Characterization of a pulsatile rotary total artificial heart
This article describes the properties and performance of a rotary total artificial heart (TAH) that produces inherently pulsatile flow. The hydraulic performance of the TAH was characterized using a mock circulatory loop to simulate four physiologically relevant conditions: baseline flow, increased flow, systemic hypertension, and pulmonary hypertension. The pump has a variable shuttle rate (beats per minute), percentage dwell time, and angular velocity on either side (revolutions per minute), which allows for full control of the flow rate and pulsatility over a range of healthy and pathologic pressures and flow rates. The end-to-end length and displacement volume of the TAH are 9.8 cm and 130 mL, respectively, allowing it to fit in smaller chest cavities including those of smaller adults and juvenile humans.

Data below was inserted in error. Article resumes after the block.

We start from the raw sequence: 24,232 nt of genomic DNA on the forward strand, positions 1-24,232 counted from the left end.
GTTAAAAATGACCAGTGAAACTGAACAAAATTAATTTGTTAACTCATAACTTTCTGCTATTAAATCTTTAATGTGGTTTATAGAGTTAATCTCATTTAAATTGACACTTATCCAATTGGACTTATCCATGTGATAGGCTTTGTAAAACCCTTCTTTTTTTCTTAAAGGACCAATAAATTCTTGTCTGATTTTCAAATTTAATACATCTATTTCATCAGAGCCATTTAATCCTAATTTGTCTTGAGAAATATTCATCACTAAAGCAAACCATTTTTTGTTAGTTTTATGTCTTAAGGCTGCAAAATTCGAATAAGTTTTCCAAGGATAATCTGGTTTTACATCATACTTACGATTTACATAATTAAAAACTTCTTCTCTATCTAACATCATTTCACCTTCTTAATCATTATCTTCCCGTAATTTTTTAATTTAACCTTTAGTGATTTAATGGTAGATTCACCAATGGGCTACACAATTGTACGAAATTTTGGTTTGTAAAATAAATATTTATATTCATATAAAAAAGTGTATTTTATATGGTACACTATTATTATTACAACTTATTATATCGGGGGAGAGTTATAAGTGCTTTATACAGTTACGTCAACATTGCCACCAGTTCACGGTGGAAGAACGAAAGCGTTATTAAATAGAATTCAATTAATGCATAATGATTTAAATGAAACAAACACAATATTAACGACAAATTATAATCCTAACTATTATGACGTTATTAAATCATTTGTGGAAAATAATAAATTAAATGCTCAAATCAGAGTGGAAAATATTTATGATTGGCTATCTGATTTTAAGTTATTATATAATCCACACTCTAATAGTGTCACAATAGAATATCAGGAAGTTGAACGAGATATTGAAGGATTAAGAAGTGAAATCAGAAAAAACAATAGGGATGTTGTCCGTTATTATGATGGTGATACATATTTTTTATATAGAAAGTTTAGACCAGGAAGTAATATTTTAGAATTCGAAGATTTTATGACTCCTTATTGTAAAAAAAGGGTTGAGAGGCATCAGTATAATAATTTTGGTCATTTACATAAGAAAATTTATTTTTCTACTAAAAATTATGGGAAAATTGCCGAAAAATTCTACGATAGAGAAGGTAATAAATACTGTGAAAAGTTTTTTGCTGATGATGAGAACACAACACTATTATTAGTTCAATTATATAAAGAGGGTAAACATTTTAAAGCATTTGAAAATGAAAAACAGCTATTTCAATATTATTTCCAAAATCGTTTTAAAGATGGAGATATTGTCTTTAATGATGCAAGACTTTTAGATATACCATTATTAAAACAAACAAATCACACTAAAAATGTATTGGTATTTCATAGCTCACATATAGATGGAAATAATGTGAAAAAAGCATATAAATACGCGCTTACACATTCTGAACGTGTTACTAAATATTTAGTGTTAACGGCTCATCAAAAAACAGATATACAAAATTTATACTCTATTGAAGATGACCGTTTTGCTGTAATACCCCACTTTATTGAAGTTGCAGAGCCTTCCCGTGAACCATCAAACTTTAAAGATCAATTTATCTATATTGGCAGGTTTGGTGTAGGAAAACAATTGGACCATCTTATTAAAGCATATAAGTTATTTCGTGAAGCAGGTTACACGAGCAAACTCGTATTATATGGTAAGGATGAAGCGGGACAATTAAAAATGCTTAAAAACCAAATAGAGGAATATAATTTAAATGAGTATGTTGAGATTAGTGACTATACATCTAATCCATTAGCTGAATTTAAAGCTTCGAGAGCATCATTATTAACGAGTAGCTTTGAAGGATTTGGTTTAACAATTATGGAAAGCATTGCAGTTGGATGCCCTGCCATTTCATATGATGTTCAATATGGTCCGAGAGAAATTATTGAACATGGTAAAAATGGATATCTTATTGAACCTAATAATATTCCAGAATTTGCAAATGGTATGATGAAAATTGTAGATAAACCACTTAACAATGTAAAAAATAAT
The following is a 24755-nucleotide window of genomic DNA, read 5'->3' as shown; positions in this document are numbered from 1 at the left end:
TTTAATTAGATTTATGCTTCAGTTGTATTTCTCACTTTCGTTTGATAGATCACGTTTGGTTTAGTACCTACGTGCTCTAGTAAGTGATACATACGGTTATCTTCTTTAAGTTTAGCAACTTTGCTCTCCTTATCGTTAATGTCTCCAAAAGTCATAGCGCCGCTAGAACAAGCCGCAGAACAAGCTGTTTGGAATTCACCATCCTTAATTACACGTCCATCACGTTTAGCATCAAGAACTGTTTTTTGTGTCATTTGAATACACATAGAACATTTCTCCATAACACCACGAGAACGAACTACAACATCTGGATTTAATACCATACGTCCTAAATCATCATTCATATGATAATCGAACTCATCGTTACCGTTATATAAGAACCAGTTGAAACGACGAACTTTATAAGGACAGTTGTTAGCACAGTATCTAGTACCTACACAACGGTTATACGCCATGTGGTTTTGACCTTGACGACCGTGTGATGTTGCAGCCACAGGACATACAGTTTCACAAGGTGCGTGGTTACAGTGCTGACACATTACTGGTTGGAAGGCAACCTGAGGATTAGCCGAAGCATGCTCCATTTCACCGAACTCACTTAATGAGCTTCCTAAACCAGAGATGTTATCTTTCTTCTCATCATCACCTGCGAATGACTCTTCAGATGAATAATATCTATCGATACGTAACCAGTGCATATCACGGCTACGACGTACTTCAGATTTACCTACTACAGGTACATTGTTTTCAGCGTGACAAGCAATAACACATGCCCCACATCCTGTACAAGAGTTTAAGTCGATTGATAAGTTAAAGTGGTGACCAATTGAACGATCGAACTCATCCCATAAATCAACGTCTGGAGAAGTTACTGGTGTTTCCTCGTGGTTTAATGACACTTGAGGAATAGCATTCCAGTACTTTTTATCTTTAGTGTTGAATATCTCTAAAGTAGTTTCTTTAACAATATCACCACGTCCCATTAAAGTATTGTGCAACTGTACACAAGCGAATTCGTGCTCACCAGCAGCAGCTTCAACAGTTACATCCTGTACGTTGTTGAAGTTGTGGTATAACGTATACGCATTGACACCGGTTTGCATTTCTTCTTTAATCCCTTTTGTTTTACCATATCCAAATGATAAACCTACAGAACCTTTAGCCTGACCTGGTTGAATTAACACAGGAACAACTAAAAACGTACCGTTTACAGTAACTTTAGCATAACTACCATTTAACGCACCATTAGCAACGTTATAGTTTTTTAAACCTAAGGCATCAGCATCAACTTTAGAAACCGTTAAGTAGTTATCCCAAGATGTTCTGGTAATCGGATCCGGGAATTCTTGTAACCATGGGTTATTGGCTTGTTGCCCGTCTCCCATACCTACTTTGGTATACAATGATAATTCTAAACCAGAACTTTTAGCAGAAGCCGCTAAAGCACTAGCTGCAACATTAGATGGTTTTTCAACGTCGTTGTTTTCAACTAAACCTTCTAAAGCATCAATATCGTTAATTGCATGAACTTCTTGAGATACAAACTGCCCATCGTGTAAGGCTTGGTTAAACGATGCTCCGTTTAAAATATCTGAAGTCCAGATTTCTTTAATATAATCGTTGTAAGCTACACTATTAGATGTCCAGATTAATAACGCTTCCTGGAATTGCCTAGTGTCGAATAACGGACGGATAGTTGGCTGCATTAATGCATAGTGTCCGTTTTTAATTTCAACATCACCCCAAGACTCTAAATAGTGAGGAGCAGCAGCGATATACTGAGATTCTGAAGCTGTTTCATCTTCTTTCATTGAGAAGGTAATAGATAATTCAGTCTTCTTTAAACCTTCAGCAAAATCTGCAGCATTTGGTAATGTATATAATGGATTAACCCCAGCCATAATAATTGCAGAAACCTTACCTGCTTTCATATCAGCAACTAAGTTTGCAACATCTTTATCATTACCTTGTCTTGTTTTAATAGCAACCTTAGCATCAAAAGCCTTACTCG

National Institutes of Health
cardiovascular devices, heart failure, total artificial heart
Patrick L. Jurney, Jeremy J. Glynn, Igor V. Dykan, Matthew W. Hagen, Sanjiv Kaul, Richard K. Wampler, Monica T. Hinds, and George D. Giraud. "Characterization of a pulsatile rotary total artificial heart" Artificial Organs (2021): 135-142. https://doi.org/10.1111/aor.13810